Alumni Profiles

A Momentous Role

For most people dreaming of a career in human resources, an MBA isn’t written into the script. But back in the early 2000s, Aisha Thomas-Petit RBS’07 decided her burgeoning career in human resources and a master’s degree from Rutgers University–Newark would be a winning combination. She was right. In fact, it has helped her achieve more than she’d ever dreamed.

Today, Thomas-Petit is the first-ever chief diversity, equity, and inclusion officer at AMC Networks, where she strives to uplift diversity of thought, background, and experience both within the walls of AMC Networks and at every stage of the creative process in film and television. She’s also the first Black executive to sit on the company’s leadership team. “I almost can’t describe how I feel with those two things in mind, because it’s historic,” she says. “It’s meaningful beyond words.”

Thomas-Petit’s success is not surprising. But her career path is. “Being a chief diversity, equity, and inclusion officer wasn’t part of the master career plan that I’d set for myself,” she says. Several pivotal decisions—starting with the choice to pursue an MBA—led to her current line of work. Here’s how Thomas-Petit came to inhabit her distinctive role, plus what she plans to do with it.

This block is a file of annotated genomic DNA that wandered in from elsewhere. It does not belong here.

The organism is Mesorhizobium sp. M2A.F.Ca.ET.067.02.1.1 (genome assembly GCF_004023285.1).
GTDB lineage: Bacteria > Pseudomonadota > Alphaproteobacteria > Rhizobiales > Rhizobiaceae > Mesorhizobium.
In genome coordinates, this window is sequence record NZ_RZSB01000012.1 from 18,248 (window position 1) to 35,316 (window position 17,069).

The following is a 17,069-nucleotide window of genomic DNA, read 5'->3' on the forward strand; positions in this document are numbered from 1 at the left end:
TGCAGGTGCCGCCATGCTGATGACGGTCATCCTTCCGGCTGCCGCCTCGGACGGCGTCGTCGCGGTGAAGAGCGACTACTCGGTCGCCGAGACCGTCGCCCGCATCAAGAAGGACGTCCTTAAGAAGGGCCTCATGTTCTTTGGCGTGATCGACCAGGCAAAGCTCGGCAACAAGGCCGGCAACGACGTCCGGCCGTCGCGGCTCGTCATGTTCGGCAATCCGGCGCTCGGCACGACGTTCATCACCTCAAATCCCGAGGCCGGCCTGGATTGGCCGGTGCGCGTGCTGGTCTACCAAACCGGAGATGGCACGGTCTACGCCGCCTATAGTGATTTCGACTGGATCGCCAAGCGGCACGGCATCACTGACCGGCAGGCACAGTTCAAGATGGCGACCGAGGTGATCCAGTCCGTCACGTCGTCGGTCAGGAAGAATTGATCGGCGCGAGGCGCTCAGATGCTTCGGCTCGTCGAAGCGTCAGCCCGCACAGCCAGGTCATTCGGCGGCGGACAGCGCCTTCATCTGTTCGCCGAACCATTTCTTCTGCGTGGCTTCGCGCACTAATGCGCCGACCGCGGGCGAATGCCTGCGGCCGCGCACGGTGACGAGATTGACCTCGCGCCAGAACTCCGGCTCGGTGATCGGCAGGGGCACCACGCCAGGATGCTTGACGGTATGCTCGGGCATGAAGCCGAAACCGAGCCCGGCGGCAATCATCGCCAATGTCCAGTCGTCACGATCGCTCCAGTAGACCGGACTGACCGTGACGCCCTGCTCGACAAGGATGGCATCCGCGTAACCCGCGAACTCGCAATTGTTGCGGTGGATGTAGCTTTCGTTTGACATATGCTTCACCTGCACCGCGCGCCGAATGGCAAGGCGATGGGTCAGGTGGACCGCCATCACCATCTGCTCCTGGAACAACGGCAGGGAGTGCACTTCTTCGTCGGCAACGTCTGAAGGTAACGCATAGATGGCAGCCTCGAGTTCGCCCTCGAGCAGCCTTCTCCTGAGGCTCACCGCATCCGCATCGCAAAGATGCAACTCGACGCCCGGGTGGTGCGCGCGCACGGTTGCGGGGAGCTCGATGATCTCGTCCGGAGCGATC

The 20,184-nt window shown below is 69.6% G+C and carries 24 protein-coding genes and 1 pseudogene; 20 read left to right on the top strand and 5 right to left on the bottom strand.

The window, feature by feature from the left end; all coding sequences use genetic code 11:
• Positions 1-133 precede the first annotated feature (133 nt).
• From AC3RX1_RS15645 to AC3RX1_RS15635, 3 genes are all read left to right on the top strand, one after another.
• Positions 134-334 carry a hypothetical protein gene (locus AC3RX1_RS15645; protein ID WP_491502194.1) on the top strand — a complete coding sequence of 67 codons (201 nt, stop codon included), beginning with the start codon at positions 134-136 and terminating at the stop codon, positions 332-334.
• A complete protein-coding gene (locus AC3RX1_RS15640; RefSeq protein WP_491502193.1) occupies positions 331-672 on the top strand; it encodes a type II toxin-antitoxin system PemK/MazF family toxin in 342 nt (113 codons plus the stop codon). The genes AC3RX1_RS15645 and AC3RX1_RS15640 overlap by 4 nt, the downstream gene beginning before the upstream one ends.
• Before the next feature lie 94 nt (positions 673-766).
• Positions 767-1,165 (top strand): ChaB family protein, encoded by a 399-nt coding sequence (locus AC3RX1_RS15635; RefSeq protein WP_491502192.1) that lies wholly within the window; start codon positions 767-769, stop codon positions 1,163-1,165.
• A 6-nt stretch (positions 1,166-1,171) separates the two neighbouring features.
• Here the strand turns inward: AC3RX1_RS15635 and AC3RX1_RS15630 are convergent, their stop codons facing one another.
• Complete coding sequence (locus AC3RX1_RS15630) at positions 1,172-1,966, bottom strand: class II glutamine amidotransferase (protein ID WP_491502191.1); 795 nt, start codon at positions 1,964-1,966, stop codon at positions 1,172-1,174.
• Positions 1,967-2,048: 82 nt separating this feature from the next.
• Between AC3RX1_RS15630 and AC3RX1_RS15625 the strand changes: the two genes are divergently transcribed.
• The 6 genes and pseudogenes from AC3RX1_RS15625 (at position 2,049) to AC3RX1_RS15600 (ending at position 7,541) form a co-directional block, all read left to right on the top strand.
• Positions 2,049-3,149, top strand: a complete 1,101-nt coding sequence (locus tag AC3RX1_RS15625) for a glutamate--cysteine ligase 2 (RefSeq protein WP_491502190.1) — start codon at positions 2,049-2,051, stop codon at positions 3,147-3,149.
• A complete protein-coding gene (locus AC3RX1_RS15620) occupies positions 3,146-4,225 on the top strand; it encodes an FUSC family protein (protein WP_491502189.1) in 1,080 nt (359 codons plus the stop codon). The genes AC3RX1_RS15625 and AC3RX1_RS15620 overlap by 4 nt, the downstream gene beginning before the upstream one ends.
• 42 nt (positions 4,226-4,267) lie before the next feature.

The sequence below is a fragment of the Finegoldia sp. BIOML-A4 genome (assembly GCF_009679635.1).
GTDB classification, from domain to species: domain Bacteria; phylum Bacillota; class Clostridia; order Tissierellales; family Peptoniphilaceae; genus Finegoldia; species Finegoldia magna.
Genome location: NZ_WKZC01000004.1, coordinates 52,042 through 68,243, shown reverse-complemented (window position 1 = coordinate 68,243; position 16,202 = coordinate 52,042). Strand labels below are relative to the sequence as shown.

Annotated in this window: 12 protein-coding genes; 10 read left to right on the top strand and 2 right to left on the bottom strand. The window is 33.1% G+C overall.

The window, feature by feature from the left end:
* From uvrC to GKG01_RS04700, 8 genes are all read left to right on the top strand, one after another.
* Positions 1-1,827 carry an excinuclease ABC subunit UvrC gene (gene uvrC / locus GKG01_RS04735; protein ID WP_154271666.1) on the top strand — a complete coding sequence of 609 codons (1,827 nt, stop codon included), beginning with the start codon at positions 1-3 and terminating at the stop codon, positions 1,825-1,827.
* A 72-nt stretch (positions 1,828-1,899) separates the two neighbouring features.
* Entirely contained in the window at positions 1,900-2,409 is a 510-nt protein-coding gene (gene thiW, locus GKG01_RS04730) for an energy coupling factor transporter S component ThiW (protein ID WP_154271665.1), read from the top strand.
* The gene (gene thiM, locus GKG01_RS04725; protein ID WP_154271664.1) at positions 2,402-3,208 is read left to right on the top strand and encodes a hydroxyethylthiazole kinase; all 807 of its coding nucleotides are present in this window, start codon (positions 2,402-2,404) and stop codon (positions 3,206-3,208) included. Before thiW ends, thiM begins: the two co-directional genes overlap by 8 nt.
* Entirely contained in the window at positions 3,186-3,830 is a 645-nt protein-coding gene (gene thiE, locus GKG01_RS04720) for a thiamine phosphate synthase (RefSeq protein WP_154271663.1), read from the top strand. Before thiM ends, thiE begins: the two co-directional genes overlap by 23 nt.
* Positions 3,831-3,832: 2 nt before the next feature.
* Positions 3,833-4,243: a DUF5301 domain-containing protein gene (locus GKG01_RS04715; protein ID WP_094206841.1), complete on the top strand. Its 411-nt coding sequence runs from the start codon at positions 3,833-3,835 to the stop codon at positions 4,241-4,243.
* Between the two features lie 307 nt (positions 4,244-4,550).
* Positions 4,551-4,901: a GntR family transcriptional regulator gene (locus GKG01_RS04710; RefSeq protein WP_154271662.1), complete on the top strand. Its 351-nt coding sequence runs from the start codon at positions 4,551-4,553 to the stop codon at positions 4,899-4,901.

Beyond her wildest dreams

Some young people dream of becoming an astronaut or a firefighter when they grow up. Thomas-Petit envisioned a career in HR. “I really had my heart set on becoming an HR executive and sitting on an HR leadership team,” she says. “That was sort of my early dream.” After earning her bachelor’s degree in marketing from Syracuse University in 1998, she soon took a job in recruitment marketing.

As she observed people in the HR executive roles she aspired to, she noticed something interesting: each leader who stood out to her possessed something unusual for the field—an MBA. So she decided to earn one herself. In 2007, she completed her MBA at Rutgers–Newark, and she’s been climbing the corporate ladder ever since. “Today I look back on the MBA experience and what I think it did for me. It put me on an upward trajectory that was greatly accelerated,” she says.

Her résumé bears it out: before joining AMC Networks in November 2020, Thomas-Petit held high-level HR roles at JPMorgan Chase, Lehman Brothers, Barclays, and, most recently, ADP. She also served as an adjunct professor in Rutgers’ School of Management and Labor Relations from 2013 to 2018.

Thomas-Petit’s MBA experience has helped her appreciate the importance of diversity and inclusion—a lesson she carries with her to this day. “Rutgers’ student body is very diverse,” she says. “Sometimes we have to pause and remember that we’re still operating in a world that’s somewhat homogeneous. We often socialize and build relationships with people who are like us. Broadening our networks is so, so critical, and an MBA affords you or me an opportunity to do that.”

A plot twist